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Recent Changes To North Carolina's Elective Share Statute - A Trap For The Unwary Estate Planner
Originally published in the April 2014 issue of NC Bar Association's "The Will & The Way"

4.7.2014

The North Carolina legislature recently enacted significant changes to our state's Elective Share statute. These changes are applicable to the estates of decedents dying on or after October 1, 2013. As a result of these changes, many surviving spouses will now be entitled to receive a larger percentage of their deceased spouse's estate, and if they don't receive this larger percentage, can file an elective share claim against the deceased spouse's estate. This could result in additional assets of the decedent being distributed outright to the surviving spouse, contrary to the decedent's estate plan. The new North Carolina Elective Share statute will require North Carolina estate planning attorneys to review and revise certain of their clients' estate plans to ensure this new law will not disrupt their clients' estate distribution scheme.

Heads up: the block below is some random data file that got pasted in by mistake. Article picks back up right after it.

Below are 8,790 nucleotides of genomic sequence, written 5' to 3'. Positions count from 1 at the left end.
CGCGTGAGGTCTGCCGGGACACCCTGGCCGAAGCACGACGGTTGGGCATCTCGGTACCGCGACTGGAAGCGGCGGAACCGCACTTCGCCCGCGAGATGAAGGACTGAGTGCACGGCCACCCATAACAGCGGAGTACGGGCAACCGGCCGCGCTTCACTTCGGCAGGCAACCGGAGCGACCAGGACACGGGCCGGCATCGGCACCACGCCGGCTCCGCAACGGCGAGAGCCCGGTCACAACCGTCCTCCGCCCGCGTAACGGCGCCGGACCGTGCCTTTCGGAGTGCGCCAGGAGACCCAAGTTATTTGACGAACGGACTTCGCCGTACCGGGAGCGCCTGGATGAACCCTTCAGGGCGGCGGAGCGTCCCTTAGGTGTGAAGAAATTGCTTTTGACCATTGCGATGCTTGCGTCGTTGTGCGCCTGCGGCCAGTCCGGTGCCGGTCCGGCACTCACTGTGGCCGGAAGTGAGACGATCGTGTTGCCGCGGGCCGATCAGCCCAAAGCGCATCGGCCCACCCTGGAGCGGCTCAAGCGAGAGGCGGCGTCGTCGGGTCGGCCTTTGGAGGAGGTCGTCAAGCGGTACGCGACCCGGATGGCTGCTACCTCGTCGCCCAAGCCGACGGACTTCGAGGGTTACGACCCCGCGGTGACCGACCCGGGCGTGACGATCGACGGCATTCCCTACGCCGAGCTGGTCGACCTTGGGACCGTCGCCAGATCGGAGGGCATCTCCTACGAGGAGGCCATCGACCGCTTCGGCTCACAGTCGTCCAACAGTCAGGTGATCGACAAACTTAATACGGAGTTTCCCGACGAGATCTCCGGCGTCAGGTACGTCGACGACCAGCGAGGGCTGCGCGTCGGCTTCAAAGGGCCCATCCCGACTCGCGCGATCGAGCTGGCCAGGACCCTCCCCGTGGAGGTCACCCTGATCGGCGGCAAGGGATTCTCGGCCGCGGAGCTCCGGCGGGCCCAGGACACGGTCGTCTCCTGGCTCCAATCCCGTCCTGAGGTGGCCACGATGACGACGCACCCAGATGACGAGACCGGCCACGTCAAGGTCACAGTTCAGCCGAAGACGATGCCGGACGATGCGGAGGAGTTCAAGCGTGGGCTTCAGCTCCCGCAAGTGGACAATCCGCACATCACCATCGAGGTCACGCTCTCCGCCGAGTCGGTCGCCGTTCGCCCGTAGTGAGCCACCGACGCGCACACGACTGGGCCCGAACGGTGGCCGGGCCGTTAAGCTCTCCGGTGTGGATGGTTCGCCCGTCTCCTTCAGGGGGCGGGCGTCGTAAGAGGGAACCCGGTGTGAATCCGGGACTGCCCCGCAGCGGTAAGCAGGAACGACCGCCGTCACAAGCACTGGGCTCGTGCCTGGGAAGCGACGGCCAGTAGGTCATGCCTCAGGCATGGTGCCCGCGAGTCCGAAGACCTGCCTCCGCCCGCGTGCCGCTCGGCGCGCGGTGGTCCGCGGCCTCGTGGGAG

Background on Elective Share Statutes

Elective share statutes are intended to prevent a decedent from either partially or completely disinheriting a surviving spouse by requiring a decedent to leave a minimum percentage of the decedent's net assets to his or her surviving spouse at death (hereinafter referred to as the "Elective Share Amount"), either by will (or other testamentary disposition, such as under a Revocable Trust), designation of the surviving spouse as beneficiary of a non-probate asset such as life insurance, annuities, or retirement accounts, or as a joint owner with right of survivorship of the decedent's bank and investment accounts or real estate. In the event the surviving spouse does not receive the Elective Share Amount, then the surviving spouse can claim an elective share of the decedent's net assets equal to the Elective Share Amount. If the surviving spouse has only been partially disinherited, then the difference between the percentages of the net estate the surviving spouse has actually received and the Elective Share Amount (i.e., the deficit or "make-up" amount) is transferred outright to the surviving spouse. The amount due the surviving spouse is satisfied from the assets under the control of the Executor in the decedent's estate and/or by asset transfers from the person(s) in possession of the decedent's assets at death, pursuant to an Order of the Clerk of Court.

Prior Law

Under the former North Carolina Elective Share statute, the minimum percentage of a decedent's net assets to which a surviving spouse was entitled at death was based upon three factors:

  1. Whether the surviving spouse was the decedent's first spouse or a successive spouse.